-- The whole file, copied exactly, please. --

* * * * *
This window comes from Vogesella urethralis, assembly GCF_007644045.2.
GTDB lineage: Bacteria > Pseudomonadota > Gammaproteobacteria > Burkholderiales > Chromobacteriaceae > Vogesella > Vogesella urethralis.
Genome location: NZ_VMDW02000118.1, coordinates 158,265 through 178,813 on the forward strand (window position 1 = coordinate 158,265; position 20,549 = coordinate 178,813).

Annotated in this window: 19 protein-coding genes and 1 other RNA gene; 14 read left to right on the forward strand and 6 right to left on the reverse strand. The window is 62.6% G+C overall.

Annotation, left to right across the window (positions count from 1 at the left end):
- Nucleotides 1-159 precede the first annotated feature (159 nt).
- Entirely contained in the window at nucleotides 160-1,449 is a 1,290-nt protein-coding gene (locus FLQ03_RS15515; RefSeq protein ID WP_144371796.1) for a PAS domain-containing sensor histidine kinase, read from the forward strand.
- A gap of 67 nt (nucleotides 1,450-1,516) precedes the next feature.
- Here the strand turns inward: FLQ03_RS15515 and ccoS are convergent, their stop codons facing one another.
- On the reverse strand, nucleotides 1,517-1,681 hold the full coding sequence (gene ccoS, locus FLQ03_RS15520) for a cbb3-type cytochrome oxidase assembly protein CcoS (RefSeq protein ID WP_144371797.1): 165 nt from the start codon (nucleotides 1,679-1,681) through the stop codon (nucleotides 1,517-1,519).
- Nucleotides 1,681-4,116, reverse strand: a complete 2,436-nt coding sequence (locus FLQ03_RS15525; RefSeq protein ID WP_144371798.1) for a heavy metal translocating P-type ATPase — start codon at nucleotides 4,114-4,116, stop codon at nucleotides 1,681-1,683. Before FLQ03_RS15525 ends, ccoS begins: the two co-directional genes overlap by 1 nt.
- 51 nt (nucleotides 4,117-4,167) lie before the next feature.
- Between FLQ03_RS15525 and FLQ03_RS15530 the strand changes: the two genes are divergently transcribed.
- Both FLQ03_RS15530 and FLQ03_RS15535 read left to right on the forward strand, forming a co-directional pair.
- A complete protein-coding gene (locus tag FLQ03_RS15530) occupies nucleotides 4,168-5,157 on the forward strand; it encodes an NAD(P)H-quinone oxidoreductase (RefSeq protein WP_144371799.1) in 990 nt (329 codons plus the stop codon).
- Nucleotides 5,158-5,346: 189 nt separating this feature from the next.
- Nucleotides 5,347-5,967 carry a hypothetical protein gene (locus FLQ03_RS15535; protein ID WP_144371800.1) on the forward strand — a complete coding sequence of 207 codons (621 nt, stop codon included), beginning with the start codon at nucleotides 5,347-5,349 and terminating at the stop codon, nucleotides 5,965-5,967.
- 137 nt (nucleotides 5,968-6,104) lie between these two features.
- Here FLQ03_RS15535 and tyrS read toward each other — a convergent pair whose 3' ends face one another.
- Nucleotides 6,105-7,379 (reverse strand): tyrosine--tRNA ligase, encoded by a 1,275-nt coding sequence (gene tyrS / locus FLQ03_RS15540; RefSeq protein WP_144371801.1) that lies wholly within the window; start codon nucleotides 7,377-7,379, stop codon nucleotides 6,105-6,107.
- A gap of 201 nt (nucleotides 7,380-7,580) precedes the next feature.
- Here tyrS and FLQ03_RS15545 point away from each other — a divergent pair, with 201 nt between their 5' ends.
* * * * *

This window comes from Vogesella urethralis, assembly GCF_007644045.2.
GTDB lineage: Bacteria > Pseudomonadota > Gammaproteobacteria > Burkholderiales > Chromobacteriaceae > Vogesella > Vogesella urethralis.
Genome location: NZ_VMDW02000118.1, coordinates 158,265 through 178,813 on the forward strand (window position 1 = coordinate 158,265; position 20,549 = coordinate 178,813).

Annotated in this window: 19 protein-coding genes and 1 other RNA gene; 14 read left to right on the forward strand and 6 right to left on the reverse strand. The window is 62.6% G+C overall.

Annotation, left to right across the window (positions count from 1 at the left end):
- Nucleotides 1-159 precede the first annotated feature (159 nt).
- Entirely contained in the window at nucleotides 160-1,449 is a 1,290-nt protein-coding gene (locus FLQ03_RS15515; RefSeq protein ID WP_144371796.1) for a PAS domain-containing sensor histidine kinase, read from the forward strand.
- A gap of 67 nt (nucleotides 1,450-1,516) precedes the next feature.
- Here the strand turns inward: FLQ03_RS15515 and ccoS are convergent, their stop codons facing one another.
- On the reverse strand, nucleotides 1,517-1,681 hold the full coding sequence (gene ccoS, locus FLQ03_RS15520) for a cbb3-type cytochrome oxidase assembly protein CcoS (RefSeq protein ID WP_144371797.1): 165 nt from the start codon (nucleotides 1,679-1,681) through the stop codon (nucleotides 1,517-1,519).
- Nucleotides 1,681-4,116, reverse strand: a complete 2,436-nt coding sequence (locus FLQ03_RS15525; RefSeq protein ID WP_144371798.1) for a heavy metal translocating P-type ATPase — start codon at nucleotides 4,114-4,116, stop codon at nucleotides 1,681-1,683. Before FLQ03_RS15525 ends, ccoS begins: the two co-directional genes overlap by 1 nt.
- 51 nt (nucleotides 4,117-4,167) lie before the next feature.
- Between FLQ03_RS15525 and FLQ03_RS15530 the strand changes: the two genes are divergently transcribed.
- Both FLQ03_RS15530 and FLQ03_RS15535 read left to right on the forward strand, forming a co-directional pair.
- A complete protein-coding gene (locus tag FLQ03_RS15530) occupies nucleotides 4,168-5,157 on the forward strand; it encodes an NAD(P)H-quinone oxidoreductase (RefSeq protein WP_144371799.1) in 990 nt (329 codons plus the stop codon).
- Nucleotides 5,158-5,346: 189 nt separating this feature from the next.
- Nucleotides 5,347-5,967 carry a hypothetical protein gene (locus FLQ03_RS15535; protein ID WP_144371800.1) on the forward strand — a complete coding sequence of 207 codons (621 nt, stop codon included), beginning with the start codon at nucleotides 5,347-5,349 and terminating at the stop codon, nucleotides 5,965-5,967.
- 137 nt (nucleotides 5,968-6,104) lie between these two features.
- Here FLQ03_RS15535 and tyrS read toward each other — a convergent pair whose 3' ends face one another.
- Nucleotides 6,105-7,379 (reverse strand): tyrosine--tRNA ligase, encoded by a 1,275-nt coding sequence (gene tyrS / locus FLQ03_RS15540; RefSeq protein WP_144371801.1) that lies wholly within the window; start codon nucleotides 7,377-7,379, stop codon nucleotides 6,105-6,107.
- A gap of 201 nt (nucleotides 7,380-7,580) precedes the next feature.
- Here tyrS and FLQ03_RS15545 point away from each other — a divergent pair, with 201 nt between their 5' ends.